It’s probably safe to say that everything today is “identity politics” because identities (collective or personal) are confused and in distress in the emerging planetary era, and this is the very essence of what is called “the post-modern condition.” It is this distress (or malaise) that gives rise to misguided and reactionary salvific politics of race or nation-state through “pride” as an attempt to adhere or cling to an identity or self that no longer functions satisfactorily in the post-modern era. In the deeper sense, this loss of self is the meaning of the post-modern process of “deconstruction”.

Many experience this deconstruction as an existential threat. Others experience it as a liberation. For the former, it is a devaluation of pristine values associated with the Modern Era. For the latter, it is the emancipatory smashing of idols — idols of race or state that no longer have power or relevance in the transnational, planetary era. As the Psalmist put it…

Their idols are silver and gold, the work of men’s hands.
They have mouths, but they speak not: eyes have they, but they see not:
They have ears, but they hear not: noses have they, but they smell not:
They have hands, but they handle not: feet have they, but they walk not: neither speak they through their throat.
They that make them are like unto them; so is every one that trusteth in them.

The reason why pride is very often given as “sinful pride” has only to do with the fact that it is a major impediment to transformation, for it tends to reify and fixate the ego-nature. In the New Testament Jesus even gave some practical exercises for overcoming such arrogant pride: if a Roman soldier compels you to carry his pack a mile, carry it two miles. If a man demand your cloak, give him your shirt also. This is not about morality. It is about self-overcoming. Pride tends to lockdown the ego-nature into a “position,” a “stand point,” or a fixed “point of view”. So we could just as easily call “sinful pride”, narcissistic pride. This kind of pride tends to make an idol of the ego itself, which distorts and perverts its actual function in the overall psychic ecology, for it then becomes a blockage to that which Jesus taught as his the main purpose of his public mission: “I am come that they may have life, and that they may have it more abundantly”.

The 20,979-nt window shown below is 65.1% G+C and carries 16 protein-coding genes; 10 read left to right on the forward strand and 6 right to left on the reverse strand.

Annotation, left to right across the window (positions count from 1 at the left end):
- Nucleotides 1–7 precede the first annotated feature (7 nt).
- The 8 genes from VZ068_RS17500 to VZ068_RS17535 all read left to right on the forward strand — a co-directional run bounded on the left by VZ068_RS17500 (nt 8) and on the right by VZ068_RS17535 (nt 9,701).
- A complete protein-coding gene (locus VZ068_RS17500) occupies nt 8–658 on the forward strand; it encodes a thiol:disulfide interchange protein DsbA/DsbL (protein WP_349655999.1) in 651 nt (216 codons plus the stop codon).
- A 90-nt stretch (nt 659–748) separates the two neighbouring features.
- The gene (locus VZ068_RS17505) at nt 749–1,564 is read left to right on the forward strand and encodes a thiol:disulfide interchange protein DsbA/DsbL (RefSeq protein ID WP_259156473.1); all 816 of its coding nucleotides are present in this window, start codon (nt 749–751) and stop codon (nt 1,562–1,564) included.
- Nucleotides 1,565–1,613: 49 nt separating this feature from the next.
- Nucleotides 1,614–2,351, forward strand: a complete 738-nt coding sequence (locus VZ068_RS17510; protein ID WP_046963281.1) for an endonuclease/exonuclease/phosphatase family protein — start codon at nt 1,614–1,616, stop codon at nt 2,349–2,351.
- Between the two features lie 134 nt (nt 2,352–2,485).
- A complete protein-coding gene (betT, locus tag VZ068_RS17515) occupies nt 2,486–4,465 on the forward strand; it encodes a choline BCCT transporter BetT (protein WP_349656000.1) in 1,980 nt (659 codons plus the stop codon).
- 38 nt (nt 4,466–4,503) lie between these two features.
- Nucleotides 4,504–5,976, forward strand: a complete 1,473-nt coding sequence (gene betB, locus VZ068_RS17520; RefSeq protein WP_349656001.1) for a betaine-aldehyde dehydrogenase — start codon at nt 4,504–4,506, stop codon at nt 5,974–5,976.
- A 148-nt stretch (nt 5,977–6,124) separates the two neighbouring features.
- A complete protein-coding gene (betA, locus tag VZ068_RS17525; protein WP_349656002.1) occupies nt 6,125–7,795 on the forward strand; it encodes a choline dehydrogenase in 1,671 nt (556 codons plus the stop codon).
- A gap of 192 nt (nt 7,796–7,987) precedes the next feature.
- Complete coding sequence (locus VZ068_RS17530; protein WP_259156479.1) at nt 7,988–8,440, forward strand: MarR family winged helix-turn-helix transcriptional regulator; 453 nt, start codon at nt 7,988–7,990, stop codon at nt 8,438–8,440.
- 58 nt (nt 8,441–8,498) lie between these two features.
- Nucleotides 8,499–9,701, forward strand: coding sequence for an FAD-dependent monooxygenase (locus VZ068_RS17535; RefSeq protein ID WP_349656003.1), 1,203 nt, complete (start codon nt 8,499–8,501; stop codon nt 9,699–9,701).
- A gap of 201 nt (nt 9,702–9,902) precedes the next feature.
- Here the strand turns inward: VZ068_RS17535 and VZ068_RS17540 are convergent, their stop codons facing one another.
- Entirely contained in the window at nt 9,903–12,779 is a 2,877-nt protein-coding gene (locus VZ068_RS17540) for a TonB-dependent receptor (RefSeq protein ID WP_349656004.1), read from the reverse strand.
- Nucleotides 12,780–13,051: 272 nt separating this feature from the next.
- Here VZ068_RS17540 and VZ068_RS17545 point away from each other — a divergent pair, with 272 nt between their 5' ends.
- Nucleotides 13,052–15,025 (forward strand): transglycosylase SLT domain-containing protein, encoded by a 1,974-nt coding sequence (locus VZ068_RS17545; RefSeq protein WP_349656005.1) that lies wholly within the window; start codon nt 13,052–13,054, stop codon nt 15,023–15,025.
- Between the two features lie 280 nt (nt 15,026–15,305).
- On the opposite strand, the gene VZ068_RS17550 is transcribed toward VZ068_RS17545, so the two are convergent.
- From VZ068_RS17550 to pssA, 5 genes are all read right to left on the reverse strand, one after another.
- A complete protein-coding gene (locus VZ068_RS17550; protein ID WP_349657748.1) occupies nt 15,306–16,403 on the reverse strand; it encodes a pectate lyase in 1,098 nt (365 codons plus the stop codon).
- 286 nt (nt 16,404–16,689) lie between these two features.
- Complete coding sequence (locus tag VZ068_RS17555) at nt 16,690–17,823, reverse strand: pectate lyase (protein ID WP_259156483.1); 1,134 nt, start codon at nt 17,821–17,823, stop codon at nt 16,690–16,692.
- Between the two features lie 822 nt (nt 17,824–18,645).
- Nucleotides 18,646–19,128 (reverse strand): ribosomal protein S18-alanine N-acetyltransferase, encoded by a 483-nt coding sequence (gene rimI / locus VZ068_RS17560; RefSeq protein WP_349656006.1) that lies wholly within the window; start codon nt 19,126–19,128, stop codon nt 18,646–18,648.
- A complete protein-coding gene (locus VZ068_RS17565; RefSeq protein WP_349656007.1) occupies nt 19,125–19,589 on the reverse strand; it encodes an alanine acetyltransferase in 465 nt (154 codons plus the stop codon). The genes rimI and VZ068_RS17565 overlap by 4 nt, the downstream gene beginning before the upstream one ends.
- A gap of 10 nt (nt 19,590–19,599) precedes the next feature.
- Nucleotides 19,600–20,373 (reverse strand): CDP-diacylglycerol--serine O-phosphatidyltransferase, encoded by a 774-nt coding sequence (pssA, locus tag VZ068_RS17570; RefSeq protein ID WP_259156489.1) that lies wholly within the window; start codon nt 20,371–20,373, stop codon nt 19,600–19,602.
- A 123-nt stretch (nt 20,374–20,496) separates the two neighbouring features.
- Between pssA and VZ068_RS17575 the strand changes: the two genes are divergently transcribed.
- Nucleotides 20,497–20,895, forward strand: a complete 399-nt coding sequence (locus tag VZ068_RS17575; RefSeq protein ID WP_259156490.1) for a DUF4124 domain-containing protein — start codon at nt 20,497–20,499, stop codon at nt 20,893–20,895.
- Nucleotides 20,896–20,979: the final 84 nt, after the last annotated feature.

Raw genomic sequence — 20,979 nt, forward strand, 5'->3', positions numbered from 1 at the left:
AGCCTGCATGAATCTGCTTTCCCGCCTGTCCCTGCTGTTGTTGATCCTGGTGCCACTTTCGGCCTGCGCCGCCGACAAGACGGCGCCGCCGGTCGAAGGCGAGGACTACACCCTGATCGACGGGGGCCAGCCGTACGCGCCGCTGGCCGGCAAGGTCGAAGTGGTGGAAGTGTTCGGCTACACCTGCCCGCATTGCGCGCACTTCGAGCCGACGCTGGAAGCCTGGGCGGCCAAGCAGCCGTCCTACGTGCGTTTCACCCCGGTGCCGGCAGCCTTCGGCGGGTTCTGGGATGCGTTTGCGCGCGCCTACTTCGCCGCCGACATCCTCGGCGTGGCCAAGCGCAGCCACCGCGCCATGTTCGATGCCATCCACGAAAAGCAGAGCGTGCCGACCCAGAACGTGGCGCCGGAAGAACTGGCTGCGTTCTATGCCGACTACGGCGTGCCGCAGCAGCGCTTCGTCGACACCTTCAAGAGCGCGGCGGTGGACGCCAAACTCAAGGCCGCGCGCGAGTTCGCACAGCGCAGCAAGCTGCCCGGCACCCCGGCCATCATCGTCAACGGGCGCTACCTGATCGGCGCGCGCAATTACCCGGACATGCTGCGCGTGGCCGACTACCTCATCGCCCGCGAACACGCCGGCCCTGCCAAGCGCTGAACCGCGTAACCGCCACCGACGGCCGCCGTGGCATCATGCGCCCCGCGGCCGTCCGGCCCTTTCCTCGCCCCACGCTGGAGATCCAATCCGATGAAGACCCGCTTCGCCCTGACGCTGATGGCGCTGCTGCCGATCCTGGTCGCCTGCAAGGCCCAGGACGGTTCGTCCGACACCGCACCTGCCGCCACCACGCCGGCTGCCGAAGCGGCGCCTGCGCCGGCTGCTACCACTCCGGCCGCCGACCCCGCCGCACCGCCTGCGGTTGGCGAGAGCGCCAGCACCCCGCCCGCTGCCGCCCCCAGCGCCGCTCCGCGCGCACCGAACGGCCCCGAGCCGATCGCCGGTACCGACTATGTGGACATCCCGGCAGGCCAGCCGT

That is the real nature of what is called “humility”, and the point that Castaneda’s teacher also brings home to him in describing the path of the warrior on his way to knowledge….

A man of knowledge chooses a path with heart and follows it; and then he looks and rejoices and laughs; and then he sees and he knows.  He knows that his life will be over altogether too soon;  he knows that he, as well as everybody else, is not going anywhere; he knows, because he sees, that nothing is more important than anything else.  In other words, a man of knowledge has no honor, no dignity, no family, no name, no country, but only life to be lived, and under these circumstances his only tie to his fellow men is his controlled folly. (see full context)

Very much the same teaching.

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  1. Controlled Folly | Essential Knowledge - 5 October, 2011